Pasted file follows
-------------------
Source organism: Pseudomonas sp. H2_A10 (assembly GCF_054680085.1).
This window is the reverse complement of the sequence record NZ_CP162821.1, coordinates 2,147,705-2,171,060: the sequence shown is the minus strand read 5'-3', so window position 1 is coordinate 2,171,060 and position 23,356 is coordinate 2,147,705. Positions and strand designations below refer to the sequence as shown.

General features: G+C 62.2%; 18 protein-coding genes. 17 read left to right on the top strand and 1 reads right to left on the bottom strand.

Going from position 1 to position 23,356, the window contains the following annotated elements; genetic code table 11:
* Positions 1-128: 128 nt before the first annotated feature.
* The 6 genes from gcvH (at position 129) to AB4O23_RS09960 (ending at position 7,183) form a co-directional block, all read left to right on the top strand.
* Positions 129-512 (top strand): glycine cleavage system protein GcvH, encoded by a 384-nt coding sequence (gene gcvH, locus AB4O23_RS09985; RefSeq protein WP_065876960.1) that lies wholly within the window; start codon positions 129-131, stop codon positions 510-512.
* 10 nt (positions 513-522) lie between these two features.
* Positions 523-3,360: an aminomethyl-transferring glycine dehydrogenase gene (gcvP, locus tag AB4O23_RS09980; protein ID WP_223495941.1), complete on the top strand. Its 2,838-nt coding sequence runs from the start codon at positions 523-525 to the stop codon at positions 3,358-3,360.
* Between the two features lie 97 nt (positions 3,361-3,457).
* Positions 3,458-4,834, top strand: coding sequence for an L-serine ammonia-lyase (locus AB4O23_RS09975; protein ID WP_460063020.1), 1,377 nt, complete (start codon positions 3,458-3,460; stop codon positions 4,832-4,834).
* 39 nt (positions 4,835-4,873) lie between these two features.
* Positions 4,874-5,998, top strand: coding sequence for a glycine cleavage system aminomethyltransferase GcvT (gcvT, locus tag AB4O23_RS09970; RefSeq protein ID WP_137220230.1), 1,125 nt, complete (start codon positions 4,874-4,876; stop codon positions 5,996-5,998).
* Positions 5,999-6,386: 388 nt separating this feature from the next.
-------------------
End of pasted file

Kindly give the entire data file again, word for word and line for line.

Source organism: Pseudomonas sp. H2_A10 (assembly GCF_054680085.1).
This window is the reverse complement of the sequence record NZ_CP162821.1, coordinates 2,147,705-2,171,060: the sequence shown is the minus strand read 5'-3', so window position 1 is coordinate 2,171,060 and position 23,356 is coordinate 2,147,705. Positions and strand designations below refer to the sequence as shown.

General features: G+C 62.2%; 18 protein-coding genes. 17 read left to right on the top strand and 1 reads right to left on the bottom strand.

Going from position 1 to position 23,356, the window contains the following annotated elements; genetic code table 11:
* Positions 1-128: 128 nt before the first annotated feature.
* The 6 genes from gcvH (at position 129) to AB4O23_RS09960 (ending at position 7,183) form a co-directional block, all read left to right on the top strand.
* Positions 129-512 (top strand): glycine cleavage system protein GcvH, encoded by a 384-nt coding sequence (gene gcvH, locus AB4O23_RS09985; RefSeq protein WP_065876960.1) that lies wholly within the window; start codon positions 129-131, stop codon positions 510-512.
* 10 nt (positions 513-522) lie between these two features.
* Positions 523-3,360: an aminomethyl-transferring glycine dehydrogenase gene (gcvP, locus tag AB4O23_RS09980; protein ID WP_223495941.1), complete on the top strand. Its 2,838-nt coding sequence runs from the start codon at positions 523-525 to the stop codon at positions 3,358-3,360.
* Between the two features lie 97 nt (positions 3,361-3,457).
* Positions 3,458-4,834, top strand: coding sequence for an L-serine ammonia-lyase (locus AB4O23_RS09975; protein ID WP_460063020.1), 1,377 nt, complete (start codon positions 3,458-3,460; stop codon positions 4,832-4,834).
* 39 nt (positions 4,835-4,873) lie between these two features.
* Positions 4,874-5,998, top strand: coding sequence for a glycine cleavage system aminomethyltransferase GcvT (gcvT, locus tag AB4O23_RS09970; RefSeq protein ID WP_137220230.1), 1,125 nt, complete (start codon positions 4,874-4,876; stop codon positions 5,996-5,998).
* Positions 5,999-6,386: 388 nt separating this feature from the next.